Iowa Strengthens Medical and Religious Exemptions from Vaccine Policies

Workers fired for refusing vaccines can qualify for unemployment benefits

By Christine Bestor Townsend and Eric L. Mackie © Ogletree Deakins November 10, 2021

On Oct. 29, Iowa Gov. Kim Reynolds signed House File 902 into law, a measure that requires Iowa employers with mandatory COVID-19 vaccine policies to waive their requirements for employees who seek vaccination exemptions for medical or religious reasons. The law also permits individuals to qualify for unemployment insurance benefits, even when they have been discharged from employment for refusing to receive COVID-19 vaccines.

Proving the Need for an Exemption

Under the law, an employee seeking an exemption to an employer's mandatory COVID-19 vaccination policy is required only to submit one of the following to his or her employer:

  • Medical exemption request—a statement that the vaccine would be harmful to the health and well-being of the employee or an individual who lives with the employee.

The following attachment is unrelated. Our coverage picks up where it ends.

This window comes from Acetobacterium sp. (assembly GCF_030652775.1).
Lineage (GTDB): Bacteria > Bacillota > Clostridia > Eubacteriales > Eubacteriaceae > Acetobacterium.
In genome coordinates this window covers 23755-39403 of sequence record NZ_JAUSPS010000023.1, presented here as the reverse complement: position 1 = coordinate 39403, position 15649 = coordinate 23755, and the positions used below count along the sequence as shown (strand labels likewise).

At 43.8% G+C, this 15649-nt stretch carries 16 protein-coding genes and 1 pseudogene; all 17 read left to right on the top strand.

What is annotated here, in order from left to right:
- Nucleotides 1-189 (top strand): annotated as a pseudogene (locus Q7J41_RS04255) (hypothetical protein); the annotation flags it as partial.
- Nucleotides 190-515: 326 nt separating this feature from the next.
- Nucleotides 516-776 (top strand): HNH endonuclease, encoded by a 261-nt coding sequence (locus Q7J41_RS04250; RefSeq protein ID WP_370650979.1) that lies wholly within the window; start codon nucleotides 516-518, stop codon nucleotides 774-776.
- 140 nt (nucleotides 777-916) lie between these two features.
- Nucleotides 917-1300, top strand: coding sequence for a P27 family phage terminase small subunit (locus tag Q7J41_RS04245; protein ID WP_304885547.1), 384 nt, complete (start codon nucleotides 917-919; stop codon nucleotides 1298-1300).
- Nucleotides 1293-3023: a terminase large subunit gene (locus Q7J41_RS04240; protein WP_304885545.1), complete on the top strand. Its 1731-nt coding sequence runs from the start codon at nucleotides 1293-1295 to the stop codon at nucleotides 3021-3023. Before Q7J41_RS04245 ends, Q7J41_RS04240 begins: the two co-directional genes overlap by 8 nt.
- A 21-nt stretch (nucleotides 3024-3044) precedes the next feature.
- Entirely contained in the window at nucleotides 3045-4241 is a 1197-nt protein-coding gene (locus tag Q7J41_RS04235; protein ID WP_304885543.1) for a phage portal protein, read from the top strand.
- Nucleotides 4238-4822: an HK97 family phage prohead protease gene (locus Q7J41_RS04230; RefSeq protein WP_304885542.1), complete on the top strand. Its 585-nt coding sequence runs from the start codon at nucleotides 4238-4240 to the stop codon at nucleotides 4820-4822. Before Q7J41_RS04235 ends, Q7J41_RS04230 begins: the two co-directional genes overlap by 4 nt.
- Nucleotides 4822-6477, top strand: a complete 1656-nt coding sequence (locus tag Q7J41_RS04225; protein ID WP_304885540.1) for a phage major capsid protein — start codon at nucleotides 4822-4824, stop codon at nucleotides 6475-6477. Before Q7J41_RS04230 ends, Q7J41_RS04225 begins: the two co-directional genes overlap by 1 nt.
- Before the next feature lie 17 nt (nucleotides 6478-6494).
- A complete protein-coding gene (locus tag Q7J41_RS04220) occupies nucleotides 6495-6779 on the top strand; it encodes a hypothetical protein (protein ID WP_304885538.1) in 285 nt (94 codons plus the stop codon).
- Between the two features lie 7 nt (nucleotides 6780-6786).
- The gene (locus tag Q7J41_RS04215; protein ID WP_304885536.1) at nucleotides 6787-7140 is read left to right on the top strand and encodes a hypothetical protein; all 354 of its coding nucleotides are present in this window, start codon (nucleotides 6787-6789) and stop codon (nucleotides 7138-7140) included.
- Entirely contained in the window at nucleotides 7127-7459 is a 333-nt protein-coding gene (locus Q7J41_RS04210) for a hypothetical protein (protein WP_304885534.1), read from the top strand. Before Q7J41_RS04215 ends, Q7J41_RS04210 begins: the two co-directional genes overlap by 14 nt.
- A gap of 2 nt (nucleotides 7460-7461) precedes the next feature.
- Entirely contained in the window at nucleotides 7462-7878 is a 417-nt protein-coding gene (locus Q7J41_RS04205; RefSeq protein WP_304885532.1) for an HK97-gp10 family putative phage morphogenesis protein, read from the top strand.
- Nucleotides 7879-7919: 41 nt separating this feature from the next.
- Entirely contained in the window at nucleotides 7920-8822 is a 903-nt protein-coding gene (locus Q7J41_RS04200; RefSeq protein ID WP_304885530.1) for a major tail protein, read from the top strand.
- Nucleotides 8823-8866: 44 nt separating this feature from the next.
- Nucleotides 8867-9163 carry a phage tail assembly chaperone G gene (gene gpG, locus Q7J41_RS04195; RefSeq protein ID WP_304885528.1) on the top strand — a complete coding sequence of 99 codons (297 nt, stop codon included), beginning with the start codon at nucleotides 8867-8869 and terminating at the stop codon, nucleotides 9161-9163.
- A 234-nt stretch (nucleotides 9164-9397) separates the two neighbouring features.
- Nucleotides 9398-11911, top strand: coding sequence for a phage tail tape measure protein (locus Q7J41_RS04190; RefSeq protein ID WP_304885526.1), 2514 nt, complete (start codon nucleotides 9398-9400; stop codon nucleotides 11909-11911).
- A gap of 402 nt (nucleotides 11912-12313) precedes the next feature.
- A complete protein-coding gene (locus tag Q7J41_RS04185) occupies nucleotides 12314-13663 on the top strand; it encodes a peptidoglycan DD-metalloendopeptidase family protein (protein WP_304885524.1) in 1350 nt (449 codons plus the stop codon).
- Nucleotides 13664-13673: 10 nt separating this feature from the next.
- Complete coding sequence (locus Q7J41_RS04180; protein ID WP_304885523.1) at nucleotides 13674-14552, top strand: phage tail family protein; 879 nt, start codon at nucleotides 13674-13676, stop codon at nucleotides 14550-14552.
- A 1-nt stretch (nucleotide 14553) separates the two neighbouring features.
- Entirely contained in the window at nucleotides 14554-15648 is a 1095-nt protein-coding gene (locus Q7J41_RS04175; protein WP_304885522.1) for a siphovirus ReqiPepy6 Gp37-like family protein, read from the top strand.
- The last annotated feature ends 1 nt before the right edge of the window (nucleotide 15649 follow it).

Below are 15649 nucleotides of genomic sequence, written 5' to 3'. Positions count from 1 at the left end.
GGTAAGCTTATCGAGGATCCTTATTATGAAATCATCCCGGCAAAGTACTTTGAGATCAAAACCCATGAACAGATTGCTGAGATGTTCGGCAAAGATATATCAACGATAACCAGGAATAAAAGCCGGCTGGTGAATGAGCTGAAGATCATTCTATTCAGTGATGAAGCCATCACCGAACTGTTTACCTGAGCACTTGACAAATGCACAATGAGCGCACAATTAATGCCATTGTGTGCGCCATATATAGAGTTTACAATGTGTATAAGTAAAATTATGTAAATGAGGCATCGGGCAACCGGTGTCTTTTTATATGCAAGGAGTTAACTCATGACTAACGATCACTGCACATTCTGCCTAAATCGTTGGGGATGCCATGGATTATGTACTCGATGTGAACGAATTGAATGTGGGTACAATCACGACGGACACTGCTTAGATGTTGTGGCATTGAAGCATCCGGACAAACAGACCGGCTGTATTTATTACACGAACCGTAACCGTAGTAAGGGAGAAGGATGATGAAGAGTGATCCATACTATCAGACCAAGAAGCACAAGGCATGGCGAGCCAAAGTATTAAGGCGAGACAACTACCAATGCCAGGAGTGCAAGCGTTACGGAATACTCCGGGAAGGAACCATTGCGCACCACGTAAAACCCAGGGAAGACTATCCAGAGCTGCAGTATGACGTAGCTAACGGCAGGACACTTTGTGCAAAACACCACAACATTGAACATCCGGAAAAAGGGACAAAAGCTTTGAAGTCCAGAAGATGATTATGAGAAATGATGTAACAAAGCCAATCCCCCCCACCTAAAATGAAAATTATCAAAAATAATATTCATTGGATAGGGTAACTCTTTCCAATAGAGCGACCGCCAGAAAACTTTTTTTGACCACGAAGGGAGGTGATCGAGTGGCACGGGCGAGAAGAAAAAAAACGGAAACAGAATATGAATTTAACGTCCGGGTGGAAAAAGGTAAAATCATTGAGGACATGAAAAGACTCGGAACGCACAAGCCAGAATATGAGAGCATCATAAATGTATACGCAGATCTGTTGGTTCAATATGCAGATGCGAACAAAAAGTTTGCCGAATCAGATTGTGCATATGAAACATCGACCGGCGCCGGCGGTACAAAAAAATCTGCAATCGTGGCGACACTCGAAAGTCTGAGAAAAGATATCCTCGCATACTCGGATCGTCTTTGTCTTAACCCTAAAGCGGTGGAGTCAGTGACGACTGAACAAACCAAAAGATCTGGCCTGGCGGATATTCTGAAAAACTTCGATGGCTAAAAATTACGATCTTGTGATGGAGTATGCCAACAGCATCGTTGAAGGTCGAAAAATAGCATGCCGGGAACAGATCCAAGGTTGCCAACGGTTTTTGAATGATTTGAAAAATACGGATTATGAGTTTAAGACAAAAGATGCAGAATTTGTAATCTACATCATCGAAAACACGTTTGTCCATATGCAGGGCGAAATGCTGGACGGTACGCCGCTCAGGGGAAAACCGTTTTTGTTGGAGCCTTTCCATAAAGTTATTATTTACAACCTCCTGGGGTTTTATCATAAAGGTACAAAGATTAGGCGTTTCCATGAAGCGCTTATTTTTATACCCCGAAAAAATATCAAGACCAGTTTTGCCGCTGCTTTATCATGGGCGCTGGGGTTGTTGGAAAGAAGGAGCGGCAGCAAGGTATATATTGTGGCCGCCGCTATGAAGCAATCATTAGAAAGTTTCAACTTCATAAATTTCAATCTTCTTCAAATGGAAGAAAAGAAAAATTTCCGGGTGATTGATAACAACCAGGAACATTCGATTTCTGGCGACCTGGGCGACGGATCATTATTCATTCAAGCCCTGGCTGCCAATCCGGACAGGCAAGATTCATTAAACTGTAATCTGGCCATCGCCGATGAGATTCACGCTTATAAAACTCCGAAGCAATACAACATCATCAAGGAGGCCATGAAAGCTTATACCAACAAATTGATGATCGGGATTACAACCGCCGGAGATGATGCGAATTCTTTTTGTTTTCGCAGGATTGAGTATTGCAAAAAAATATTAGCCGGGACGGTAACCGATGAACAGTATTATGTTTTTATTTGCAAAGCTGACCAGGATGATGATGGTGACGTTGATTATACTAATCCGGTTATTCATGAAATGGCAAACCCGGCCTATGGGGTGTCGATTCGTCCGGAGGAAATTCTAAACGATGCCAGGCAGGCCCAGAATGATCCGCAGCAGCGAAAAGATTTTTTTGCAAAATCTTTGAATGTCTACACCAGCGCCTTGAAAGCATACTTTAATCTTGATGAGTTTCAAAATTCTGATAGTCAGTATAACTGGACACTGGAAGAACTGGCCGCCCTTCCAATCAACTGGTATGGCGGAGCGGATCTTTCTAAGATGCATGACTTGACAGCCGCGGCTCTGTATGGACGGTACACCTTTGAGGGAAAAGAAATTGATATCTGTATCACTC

• Religious exemption request—a statement that receiving the vaccine would "conflict with the tenets and practices of a religion of which the employee is an adherent or member."

While the religious exemption provision does not provide an additional basis for an accommodation request, the medical exemption provision is broader than what the Americans with Disabilities Act (ADA) requires.

The new legislation is effective immediately and does not announce penalties for noncompliance. Employees whose employment has been terminated for noncompliance with a COVID-19 vaccination policy will qualify for unemployment benefits.

Key Takeaways

The Occupational Safety and Health Administration issued a new emergency temporary standard (ETS) requiring employers with 100 employees or more to require their employees either to become fully vaccinated or subject to COVID-19 testing at least once per week. It is unclear whether Iowa's new law will conflict with the ETS, given that employers may choose to require employees with exemptions to be tested.

Christine Bestor Townsend is an attorney with Ogletree Deakins in Milwaukee. Eric L. Mackie is an attorney with Ogletree Deakins in Chicago. © 2021 Ogletree Deakins. All rights reserved. Reposted with permission. 



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